I have two completed manuscripts. My friends know that the plague novel is intended to be the first book in a three-book series and that I actually have books two and three roughly outlined. But when I finished it, I put it aside and started writing something completely different. So why, then, did I go on to write the Flight Novel (different characters, different setting, different genre) instead of writing the second and third books in the Plague Novel series?
Because I wanted to try different genres. My short stories are all over the place (fantasy, urban fantasy, horror, science fiction, I just go with whatever idea pulls me in), and I don’t want to be the writer doing horror novels only to later discover that not only do I love writing fantasy, I’m actually better at it than I am at writing horror. So now I have a horror novel and a fantasy novel. And book three is a science-fiction novel. Because why not. These are the genres I read.
But at some point, regardless of whether I sell the plague novel, I’m going to have to go back and write books two and three. As much as I enjoy exploring different characters and settings and ideas, I don’t want to be the writer who can only write first books. You know the writer who writes the first chapter over and over is and now very good at writing first chapters but not good at writing anything else? I don’t want to be the author who is only good at writing first books and not good at writing second and third books. The second book in a series is going to need to have a different structure than the first book in a series, and the third book in the series is going to be a different creature than a second book. The only way to get good at something is to practice. I’m going to have to practice writing second and third books.
So I’m not going to go back to the Flight novel until after I’ve written the Touchdown novel, which I’m preparing now. I don’t know when that will be. After I finish plotting out Touchdown, I’ll probably go back and start revising Flight. Touchdown might not get written until Nanowrimo of this year, so the second Plague novel book might not happen until some time in 2017.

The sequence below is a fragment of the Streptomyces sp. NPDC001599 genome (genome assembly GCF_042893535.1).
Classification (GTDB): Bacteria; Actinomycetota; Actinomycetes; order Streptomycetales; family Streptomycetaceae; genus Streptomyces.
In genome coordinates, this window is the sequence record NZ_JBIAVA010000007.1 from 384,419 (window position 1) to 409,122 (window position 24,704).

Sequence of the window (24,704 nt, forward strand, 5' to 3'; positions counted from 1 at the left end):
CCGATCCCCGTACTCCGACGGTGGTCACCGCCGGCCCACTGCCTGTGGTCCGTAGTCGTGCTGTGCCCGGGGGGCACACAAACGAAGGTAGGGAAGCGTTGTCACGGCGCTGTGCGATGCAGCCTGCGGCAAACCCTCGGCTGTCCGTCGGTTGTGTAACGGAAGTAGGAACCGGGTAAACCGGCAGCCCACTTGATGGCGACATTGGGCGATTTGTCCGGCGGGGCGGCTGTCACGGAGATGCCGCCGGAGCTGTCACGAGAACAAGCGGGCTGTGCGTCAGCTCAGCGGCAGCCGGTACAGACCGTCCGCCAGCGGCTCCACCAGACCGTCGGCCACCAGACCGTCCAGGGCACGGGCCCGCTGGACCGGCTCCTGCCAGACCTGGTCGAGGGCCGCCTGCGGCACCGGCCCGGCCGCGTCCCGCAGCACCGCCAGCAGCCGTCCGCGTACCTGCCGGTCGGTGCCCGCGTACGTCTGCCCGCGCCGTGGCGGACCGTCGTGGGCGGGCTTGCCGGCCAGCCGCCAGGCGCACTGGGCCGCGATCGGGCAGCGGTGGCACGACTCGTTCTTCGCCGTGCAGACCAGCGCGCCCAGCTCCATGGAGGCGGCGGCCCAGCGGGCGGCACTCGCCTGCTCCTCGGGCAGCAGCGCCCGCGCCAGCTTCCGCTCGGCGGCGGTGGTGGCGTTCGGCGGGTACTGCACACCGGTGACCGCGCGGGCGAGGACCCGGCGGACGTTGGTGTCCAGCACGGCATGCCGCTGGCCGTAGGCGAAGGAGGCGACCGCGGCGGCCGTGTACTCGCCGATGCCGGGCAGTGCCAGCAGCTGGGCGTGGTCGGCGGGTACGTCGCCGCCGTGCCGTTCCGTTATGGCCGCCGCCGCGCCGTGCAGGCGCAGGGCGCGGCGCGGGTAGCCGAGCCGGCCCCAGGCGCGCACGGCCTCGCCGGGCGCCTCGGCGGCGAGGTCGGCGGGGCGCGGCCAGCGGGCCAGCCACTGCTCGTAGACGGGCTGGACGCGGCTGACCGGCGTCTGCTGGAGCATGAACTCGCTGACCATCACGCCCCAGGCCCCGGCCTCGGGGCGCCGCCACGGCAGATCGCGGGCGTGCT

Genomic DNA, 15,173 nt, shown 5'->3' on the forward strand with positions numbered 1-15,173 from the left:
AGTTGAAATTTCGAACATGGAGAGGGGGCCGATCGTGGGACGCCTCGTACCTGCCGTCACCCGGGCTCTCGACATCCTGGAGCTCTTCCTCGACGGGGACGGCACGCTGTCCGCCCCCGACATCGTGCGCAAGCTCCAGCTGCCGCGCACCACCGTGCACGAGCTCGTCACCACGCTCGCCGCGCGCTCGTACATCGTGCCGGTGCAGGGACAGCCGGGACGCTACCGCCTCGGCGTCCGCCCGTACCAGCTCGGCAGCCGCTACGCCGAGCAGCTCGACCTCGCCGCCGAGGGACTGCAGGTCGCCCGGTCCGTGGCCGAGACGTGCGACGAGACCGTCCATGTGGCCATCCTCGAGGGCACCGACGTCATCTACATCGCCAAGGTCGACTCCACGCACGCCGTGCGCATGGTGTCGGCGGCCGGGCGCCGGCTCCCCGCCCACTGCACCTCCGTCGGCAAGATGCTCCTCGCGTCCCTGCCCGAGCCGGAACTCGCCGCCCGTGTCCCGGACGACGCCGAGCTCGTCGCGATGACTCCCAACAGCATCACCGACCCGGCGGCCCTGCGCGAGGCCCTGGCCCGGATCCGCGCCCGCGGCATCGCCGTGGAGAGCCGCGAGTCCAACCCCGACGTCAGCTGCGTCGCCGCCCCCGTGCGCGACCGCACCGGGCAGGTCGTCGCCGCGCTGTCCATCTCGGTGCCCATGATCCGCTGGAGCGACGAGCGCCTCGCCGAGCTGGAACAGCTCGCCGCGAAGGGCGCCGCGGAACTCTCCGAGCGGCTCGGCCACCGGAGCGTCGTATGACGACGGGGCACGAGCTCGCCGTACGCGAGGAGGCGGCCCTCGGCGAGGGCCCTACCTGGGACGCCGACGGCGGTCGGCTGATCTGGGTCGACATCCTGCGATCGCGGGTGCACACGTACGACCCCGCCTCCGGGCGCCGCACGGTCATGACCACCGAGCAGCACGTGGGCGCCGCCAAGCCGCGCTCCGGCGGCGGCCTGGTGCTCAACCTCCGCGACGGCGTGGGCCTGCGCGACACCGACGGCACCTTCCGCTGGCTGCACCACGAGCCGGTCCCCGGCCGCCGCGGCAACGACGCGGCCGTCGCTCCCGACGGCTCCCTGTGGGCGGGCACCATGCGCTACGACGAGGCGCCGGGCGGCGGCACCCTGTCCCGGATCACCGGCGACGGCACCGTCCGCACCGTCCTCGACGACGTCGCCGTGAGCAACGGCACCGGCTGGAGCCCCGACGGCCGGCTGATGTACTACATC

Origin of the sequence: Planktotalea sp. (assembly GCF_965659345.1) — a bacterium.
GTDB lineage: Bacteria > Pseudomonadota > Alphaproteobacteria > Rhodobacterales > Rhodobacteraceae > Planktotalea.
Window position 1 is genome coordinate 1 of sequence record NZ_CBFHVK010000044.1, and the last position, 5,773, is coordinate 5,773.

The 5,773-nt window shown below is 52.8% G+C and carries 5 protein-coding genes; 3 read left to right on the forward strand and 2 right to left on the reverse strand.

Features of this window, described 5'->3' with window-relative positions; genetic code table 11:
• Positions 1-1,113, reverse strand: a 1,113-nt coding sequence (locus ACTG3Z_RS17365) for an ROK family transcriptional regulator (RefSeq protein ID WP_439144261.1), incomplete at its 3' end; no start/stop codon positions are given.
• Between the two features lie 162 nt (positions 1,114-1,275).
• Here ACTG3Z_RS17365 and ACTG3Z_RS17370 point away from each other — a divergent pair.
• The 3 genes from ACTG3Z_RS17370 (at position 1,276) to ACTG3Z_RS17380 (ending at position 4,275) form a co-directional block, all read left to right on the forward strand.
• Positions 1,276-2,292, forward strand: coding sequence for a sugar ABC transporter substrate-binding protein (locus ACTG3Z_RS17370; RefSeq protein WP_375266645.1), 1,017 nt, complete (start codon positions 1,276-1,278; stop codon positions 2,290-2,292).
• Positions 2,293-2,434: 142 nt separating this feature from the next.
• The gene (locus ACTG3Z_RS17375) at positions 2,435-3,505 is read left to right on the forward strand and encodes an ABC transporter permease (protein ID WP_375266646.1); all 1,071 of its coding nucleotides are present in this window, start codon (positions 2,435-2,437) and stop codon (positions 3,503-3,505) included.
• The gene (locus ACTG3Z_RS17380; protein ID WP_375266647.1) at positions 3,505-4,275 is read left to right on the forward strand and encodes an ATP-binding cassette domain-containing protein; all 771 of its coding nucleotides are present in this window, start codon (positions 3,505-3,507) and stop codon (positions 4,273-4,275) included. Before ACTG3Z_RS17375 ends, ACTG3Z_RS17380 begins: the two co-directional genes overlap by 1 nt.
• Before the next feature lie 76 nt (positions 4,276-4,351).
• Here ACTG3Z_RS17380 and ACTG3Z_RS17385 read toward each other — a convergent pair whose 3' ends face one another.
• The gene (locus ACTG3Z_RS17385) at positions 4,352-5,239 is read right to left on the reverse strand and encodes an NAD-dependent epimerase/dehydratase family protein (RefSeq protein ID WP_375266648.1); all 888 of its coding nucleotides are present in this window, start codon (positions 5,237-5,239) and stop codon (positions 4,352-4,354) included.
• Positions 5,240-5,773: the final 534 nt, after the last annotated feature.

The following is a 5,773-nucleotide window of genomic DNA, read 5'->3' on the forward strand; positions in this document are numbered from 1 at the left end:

Of course, all of this will go out the window if querying the Plague novel actually ends up in an offer of representation. If an agent wants to pick up the Plague novel and says hey, do you have anything else in this series, my answer will be OMG YES let me show you the outline and also let me start writing on it right away so we can market this as a series. In the end, all plans are just that–plans.
I was helping one of my old writing group buddies by reading the final version of the story she is self-publishing and it got me thinking about managing reader expectations and pacing. One of the things I struggled with when reading her story was the pacing. And I realized that part of my problem was probably that I was thinking of it as a different type of story than it was probably supposed to be.
Given the setting and characters, I was expecting an action story. But the pacing was really more suited to a drama. Not that there weren’t action scenes, because there were. And it seemed like they occurred fairly frequently. But there was a whole lot of exposition, and the focus of most of the story was the main character’s internal struggle. Once I had that in mind, it mitigated a lot of my problems with the pacing. I decided that if she manages her readers’ expectations by marketing the story so that it’s clear it is a drama, rather than an action story, fewer of the readers that purchase her story are going to walk away disappointed.
One of the reasons why it’s important to read in your genre is to keep current with the less tangible things, like how successful authors are handling pacing. A lot of pacing conventions in the genres I read have changed over time. Managing my story’s pacing is just one more thing that I can do to help manage readers’ expectations.
One of the things I’ve had to wrestle with involving my current story is that, because the protagonists in my novel are teens and young teens, I’m writing in the YA genre. On the one hand, that doesn’t feel fair to me, because I don’t think ‘young adult’ is a genre in the same way that fantasy is a genre. In my opinion, it’s not a genre, it’s just a marketing category. In some ways that’s freeing, because it seems that YA writers more freely cross genre boundaries.
In another way, it makes me grumpy. I’m writing a story I would want to read. I’m twice as old as the protagonists in a lot of YA fiction. I read the crap out of current YA and enjoy it immensely.
So why do I care? I care because it’s going to change how agents and publishers approach my story. It definitely needs to be something that young adults can read an identify with. Does that mean I need to dumb it down? Absolutely not. First, I don’t think it’s necessary. So my story is dark and violent. A lot of successful YA right now is dark and violent, so that shouldn’t keep me from selling it. Besides, the things I used to read when I was 12, 14, 16… lots of Stephen King and Christopher Pike. Talk about dark and violent.
Besides, I enjoyed those stories because they didn’t dumb it down. So I’m going to shoot for believable and identifiable characters, good storytelling, and an interesting plot, rather than focus on the fact that my work will probably be marketed to teens.